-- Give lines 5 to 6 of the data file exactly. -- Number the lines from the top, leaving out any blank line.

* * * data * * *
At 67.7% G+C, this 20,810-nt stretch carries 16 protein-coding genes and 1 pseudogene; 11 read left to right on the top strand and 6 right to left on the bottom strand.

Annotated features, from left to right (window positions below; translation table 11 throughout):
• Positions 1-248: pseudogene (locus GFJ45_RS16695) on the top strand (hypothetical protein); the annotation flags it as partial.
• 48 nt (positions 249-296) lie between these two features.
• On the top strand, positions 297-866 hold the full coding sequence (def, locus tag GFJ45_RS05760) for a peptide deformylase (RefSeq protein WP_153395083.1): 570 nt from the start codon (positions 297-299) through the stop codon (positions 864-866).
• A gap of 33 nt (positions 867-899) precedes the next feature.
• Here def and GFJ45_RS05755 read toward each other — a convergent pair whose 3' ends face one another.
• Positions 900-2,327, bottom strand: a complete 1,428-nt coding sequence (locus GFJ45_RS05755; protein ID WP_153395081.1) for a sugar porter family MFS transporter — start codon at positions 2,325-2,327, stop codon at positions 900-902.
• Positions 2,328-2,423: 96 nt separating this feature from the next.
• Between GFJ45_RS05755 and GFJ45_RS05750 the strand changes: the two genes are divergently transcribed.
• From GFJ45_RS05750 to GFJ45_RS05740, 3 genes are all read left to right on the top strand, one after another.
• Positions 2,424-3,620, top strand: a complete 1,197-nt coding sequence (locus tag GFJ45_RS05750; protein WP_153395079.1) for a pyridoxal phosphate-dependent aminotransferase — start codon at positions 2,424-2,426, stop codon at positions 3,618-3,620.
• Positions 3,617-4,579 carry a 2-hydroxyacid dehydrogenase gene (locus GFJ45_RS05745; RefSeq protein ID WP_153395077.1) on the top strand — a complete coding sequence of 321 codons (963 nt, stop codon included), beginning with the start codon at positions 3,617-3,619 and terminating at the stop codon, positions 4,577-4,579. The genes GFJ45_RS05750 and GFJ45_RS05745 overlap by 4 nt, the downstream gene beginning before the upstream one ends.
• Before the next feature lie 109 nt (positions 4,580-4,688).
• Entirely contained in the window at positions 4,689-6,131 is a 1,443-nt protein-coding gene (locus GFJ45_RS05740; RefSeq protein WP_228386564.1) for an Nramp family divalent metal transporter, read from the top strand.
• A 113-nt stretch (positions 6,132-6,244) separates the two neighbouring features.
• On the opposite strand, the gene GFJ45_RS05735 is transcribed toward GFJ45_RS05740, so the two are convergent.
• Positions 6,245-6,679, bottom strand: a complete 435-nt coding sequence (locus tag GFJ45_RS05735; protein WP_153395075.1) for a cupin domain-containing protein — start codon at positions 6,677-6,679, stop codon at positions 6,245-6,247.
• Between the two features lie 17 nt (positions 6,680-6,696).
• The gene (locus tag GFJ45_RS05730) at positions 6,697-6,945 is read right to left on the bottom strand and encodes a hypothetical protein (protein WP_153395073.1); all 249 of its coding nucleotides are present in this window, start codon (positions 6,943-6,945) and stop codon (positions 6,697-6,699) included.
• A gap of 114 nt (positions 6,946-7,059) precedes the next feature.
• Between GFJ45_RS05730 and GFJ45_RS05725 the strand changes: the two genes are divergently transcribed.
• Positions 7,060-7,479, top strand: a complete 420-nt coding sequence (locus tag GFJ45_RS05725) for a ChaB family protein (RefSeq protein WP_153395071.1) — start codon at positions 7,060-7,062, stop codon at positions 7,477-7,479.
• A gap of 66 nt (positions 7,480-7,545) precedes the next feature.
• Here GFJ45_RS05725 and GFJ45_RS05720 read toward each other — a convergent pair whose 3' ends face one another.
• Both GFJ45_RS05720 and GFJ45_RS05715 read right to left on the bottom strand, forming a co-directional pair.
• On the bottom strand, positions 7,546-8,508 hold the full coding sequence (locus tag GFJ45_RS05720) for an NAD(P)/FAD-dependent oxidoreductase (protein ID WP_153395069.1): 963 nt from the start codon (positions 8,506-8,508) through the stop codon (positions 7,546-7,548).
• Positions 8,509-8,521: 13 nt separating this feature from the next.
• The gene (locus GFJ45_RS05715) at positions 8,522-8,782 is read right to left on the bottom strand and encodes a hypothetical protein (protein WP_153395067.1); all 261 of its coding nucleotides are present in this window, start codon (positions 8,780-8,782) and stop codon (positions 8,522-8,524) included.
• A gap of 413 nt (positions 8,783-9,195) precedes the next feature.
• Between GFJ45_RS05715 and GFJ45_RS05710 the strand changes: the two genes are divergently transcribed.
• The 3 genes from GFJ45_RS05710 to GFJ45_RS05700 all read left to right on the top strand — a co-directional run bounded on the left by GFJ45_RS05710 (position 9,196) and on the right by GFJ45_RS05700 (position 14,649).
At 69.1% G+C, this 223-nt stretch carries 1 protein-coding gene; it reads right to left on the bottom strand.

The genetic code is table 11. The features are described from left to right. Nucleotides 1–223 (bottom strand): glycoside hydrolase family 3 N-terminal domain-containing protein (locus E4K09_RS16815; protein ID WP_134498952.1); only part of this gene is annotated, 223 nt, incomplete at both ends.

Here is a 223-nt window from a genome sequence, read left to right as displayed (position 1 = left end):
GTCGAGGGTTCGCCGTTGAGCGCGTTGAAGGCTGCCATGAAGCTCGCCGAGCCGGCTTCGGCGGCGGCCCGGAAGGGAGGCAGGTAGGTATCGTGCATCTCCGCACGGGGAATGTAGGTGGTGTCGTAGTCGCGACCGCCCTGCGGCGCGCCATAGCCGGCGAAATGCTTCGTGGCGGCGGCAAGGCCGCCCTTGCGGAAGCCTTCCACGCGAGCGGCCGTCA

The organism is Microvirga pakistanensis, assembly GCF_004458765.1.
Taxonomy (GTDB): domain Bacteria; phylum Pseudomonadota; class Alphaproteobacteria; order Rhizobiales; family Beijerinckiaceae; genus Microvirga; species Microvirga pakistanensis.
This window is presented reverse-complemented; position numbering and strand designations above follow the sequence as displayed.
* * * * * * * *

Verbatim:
• On the top strand, positions 297-866 hold the full coding sequence (def, locus tag GFJ45_RS05760) for a peptide deformylase (RefSeq protein WP_153395083.1): 570 nt from the start codon (positions 297-299) through the stop codon (positions 864-866).
• A gap of 33 nt (positions 867-899) precedes the next feature.